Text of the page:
For those who reside in the gated and guarded stratified communities, it is important to check on the terms and conditions stated in the Deed of Mutual Covenant signed between the developer and purchasers/ owners. Essentially, for most gated and guarded communities, the MC would impose the placement of a deposit with them to enable them to utilize these funds to rectify non-compliances left behind by the building contractor engaged by the house owners such as non-removal of building debris, materials or damaging the common properties such as road and drains, etc to preserve the integrity of the neighbourhood.

By understanding these conditions, the owners can impose the same on the building contractor at the engagement stage where a sum owing to the contractor to be set aside to cater on the same.

For those who do not stay at the gated and guarded communities, these non-compliances will expose the house owners to the fine(s) and sanction(s) imposed by the Local Authority. By the same token, where a sum owing to the contractor to be set aside to cater on the same, otherwise the authority fine(s) and sanction will be borne solely by the owners for breaching the laws not caused by them but by their contractors.

Photo by Agê Barros on Unsplash

The timing for carrying out such renovations is stipulated by the MC as part of the approved conditions. This restriction is to ensure these construction works are limited to the day, typical working hours would be 8am-6pm from Mondays to Fridays and 8am-1pm on Saturdays, and no work is allowed to be carried out on Sundays, a rest day for most residents.

Similar time restrictions would also be imposed by the Local Authority regardless of whether the property is within the gated and guarded communities or otherwise. This is to ensure the neighbourhood is not overtly burdened by the constructions activities that they become a nuisance to the neighbourhood especially during the evening and weekend if the same is not governed.

9) Aesthetics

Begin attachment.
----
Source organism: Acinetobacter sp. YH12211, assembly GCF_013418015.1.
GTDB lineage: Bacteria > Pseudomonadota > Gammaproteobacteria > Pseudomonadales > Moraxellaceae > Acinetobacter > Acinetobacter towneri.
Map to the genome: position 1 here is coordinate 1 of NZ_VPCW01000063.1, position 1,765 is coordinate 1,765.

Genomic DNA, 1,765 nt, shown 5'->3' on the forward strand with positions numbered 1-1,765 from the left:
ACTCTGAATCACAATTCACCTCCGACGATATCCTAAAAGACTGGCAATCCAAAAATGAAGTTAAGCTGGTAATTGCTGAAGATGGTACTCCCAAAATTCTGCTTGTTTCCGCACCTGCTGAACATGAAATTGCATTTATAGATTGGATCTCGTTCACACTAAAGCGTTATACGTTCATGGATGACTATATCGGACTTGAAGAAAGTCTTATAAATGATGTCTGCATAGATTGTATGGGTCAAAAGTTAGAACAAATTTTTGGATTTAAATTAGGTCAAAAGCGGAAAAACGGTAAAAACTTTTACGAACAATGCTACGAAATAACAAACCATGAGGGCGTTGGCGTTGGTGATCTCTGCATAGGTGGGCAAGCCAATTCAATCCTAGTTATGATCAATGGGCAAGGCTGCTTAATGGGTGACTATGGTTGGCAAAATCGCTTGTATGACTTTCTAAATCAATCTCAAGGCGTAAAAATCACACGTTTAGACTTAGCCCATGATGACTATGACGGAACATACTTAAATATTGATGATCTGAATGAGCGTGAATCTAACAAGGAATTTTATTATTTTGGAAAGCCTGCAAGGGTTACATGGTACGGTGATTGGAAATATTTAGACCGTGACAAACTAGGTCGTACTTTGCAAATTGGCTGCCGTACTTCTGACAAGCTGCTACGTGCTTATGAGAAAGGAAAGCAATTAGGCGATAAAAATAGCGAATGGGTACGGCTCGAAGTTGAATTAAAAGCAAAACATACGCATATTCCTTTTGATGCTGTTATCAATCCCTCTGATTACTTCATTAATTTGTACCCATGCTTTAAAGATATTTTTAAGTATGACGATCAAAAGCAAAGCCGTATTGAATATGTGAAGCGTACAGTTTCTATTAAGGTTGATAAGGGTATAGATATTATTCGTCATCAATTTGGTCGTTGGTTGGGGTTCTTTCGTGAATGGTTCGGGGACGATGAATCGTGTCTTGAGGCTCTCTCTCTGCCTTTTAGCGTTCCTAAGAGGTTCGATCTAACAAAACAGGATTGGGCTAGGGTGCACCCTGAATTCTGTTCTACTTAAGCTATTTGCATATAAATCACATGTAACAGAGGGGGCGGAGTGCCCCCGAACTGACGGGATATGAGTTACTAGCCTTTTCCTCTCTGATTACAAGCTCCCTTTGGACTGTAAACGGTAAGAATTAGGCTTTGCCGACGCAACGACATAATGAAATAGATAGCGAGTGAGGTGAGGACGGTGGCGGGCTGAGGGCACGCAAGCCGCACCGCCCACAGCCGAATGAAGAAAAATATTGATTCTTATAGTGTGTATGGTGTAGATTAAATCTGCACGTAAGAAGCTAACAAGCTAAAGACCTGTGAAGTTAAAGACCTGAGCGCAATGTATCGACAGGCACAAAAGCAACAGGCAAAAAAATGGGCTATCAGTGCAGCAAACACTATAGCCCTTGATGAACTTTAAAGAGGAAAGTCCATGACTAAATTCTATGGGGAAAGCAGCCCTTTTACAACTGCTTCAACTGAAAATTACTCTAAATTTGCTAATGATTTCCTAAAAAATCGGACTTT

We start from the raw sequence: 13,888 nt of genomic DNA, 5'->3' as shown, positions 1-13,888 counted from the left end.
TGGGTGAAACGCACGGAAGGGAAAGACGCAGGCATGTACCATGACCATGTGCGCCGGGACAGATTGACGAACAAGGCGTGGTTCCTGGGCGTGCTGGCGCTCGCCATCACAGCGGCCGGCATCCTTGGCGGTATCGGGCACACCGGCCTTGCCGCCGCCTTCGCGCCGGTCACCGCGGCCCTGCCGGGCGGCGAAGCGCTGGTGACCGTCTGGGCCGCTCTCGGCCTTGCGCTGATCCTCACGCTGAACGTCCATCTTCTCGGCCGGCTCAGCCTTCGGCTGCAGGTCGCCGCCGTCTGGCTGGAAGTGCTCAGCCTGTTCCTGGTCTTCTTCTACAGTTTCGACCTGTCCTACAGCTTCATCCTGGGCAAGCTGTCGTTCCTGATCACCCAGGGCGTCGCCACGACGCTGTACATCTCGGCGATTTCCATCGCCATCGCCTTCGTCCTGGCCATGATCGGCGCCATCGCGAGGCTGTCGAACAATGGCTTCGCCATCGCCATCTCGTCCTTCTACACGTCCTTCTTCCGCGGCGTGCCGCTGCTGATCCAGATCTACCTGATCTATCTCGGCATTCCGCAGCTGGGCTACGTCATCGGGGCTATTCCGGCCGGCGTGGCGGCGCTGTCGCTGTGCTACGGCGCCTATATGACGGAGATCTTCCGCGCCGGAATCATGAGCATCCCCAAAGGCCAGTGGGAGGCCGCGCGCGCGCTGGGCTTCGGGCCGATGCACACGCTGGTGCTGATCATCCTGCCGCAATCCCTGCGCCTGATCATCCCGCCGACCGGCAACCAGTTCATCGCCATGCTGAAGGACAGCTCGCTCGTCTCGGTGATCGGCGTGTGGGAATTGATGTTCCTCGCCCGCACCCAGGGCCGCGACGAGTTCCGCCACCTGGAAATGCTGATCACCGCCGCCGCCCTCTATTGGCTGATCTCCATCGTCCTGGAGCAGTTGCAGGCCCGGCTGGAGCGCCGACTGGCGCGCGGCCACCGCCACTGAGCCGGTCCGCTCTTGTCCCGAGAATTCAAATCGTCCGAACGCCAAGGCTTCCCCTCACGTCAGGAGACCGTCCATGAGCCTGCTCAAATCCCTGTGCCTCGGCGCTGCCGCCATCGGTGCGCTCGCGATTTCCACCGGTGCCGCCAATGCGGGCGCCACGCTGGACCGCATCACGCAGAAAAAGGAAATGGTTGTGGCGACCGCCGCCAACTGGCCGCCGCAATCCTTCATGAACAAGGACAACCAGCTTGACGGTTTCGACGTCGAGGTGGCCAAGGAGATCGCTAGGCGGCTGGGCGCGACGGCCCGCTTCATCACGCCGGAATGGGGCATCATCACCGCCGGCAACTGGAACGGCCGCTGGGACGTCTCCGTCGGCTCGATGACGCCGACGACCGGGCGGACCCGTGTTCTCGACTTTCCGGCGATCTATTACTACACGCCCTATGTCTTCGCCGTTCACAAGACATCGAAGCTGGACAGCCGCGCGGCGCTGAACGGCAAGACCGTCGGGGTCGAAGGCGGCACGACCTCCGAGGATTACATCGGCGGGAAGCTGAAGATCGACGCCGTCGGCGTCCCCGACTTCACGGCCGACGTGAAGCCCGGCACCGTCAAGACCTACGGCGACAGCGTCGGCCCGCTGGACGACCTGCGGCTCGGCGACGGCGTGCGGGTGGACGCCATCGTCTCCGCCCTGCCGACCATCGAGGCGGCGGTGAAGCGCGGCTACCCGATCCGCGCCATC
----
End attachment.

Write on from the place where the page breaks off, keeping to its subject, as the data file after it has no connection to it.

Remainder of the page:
This is meant for owners of terrace, semi-detached, superlinks and zero-lot bungalows where indiscriminate renovation would render the neighbourhood ‘incohesive’ and the property value devalued as a resultant consequence as mentioned earlier.

Try to pay attention and be sensitive to the existing architectural aesthetic. Consult your designer / architect before venturing on renovation affecting the overall aesthetic/ outlook of the building.

10) Compliance with Approved Plans

Failure to strictly follow the approved Building Plans has accounted for many cases where the house owners failed to obtain CFO/ CCC/ OC for their renovation works.

In some cases, the owners had deviated from the approved drawings with/ without consulting their architect and not following the requisite procedures for obtaining approval on such amendments. The end result is that they suffer setbacks and delays as they were imposed with a hefty fine(s)/ penalties by the LA and ordered to ‘Stop Work Order’ on site until the proper procedures have been complied with.

HBA is a staunch believer of carrying out works in compliance with the requisite LA requirements to cut the necessary hassles from the authority threats, delays and not to mention paying a hefty fine(s)/ penalties to the LA on top of your renovation costs.

Financial Outlaw

Having the financial resources and capital outlay is crucial to the successful completion of the dream renovation works. If at any instance, there is an interruption in the steady stream of money, the progress of the renovation would surely be affected. One should ensure that ‘one does not bite off more than one can chew’.

This article is jointly written by Datuk Chang Kim Loong, Hon Secretary-General and Ar YS Ng, Technical Advisor of the National House Buyers Association (HBA). HBA can be contacted at: Email: Website:,   Tel: +6012 334 5676